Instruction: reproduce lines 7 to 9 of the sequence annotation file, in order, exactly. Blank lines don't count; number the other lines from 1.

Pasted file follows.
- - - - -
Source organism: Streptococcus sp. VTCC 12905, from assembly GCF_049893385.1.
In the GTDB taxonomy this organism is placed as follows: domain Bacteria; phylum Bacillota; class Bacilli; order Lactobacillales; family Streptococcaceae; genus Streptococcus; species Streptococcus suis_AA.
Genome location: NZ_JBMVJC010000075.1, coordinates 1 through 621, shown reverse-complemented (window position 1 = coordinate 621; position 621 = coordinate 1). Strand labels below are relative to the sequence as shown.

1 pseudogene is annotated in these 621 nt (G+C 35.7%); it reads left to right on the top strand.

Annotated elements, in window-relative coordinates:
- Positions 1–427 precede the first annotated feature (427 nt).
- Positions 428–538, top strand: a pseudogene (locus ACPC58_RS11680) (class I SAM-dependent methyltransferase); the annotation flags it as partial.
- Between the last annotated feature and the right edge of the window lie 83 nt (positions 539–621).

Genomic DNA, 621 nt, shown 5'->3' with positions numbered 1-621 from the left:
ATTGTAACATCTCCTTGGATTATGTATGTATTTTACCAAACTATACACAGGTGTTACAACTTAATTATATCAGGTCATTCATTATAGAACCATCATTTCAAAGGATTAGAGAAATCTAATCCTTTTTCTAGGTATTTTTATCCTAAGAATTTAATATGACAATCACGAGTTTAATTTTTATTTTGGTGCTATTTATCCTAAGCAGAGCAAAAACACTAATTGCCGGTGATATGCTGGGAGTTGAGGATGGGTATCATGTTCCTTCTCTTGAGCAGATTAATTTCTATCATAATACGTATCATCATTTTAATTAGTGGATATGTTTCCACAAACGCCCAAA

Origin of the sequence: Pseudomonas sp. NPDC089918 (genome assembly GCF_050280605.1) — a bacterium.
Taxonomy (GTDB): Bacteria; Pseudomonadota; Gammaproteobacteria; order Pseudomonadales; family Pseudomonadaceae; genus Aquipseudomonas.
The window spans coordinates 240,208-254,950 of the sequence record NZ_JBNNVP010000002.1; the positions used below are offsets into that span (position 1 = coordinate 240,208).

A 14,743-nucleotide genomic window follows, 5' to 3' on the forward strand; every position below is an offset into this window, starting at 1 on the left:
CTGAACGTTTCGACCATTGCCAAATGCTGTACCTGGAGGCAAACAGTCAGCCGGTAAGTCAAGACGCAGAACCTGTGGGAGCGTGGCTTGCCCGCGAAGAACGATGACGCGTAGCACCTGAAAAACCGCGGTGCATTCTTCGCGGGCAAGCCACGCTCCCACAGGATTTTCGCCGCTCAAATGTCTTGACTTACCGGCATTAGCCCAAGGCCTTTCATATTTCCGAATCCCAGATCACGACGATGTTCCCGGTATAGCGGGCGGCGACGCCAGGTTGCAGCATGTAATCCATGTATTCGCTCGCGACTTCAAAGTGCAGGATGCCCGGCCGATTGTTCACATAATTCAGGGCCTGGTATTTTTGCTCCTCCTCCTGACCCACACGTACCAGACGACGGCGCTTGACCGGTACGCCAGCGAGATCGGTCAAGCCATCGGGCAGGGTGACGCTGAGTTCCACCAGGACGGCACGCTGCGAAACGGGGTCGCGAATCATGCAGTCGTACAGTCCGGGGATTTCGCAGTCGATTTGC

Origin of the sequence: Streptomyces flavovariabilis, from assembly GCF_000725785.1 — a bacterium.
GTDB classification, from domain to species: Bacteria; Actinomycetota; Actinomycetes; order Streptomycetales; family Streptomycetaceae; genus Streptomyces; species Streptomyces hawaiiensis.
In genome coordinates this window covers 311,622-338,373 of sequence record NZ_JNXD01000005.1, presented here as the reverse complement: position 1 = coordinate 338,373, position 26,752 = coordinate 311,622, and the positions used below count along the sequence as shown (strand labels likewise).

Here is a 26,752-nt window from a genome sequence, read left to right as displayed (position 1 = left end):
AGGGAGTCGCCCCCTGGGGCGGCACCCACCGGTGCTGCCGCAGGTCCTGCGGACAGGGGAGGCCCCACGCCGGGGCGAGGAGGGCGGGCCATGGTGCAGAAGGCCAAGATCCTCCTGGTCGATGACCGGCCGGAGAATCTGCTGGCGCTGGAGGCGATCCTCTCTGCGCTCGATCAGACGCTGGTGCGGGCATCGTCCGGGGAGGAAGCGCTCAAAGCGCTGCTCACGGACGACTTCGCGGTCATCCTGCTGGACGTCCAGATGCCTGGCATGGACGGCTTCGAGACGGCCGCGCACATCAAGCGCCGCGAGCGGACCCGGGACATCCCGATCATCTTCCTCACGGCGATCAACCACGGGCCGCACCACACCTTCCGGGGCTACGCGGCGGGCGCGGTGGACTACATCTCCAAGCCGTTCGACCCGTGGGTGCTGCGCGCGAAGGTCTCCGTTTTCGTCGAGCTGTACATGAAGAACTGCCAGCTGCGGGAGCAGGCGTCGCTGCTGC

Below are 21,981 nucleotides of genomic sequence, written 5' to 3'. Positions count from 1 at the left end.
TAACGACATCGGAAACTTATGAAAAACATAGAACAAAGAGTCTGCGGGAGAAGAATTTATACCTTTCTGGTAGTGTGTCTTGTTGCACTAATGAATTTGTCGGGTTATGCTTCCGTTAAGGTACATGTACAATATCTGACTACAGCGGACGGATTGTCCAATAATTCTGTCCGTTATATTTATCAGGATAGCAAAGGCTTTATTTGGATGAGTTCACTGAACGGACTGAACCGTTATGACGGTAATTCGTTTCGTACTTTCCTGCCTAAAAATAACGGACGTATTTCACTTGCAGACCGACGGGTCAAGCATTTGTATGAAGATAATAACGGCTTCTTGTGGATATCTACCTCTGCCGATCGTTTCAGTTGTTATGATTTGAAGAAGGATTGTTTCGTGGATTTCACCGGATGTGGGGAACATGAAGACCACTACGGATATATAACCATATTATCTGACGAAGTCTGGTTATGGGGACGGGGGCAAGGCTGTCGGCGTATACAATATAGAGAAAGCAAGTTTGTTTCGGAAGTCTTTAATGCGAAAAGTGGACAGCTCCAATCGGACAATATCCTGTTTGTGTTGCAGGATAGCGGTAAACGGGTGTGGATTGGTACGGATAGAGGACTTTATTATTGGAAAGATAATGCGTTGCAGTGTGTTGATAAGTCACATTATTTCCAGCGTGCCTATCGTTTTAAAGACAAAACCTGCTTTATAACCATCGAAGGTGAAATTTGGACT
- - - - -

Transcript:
- Positions 428–538, top strand: a pseudogene (locus ACPC58_RS11680) (class I SAM-dependent methyltransferase); the annotation flags it as partial.
- Between the last annotated feature and the right edge of the window lie 83 nt (positions 539–621).

Genomic DNA, 621 nt, shown 5'->3' with positions numbered 1-621 from the left: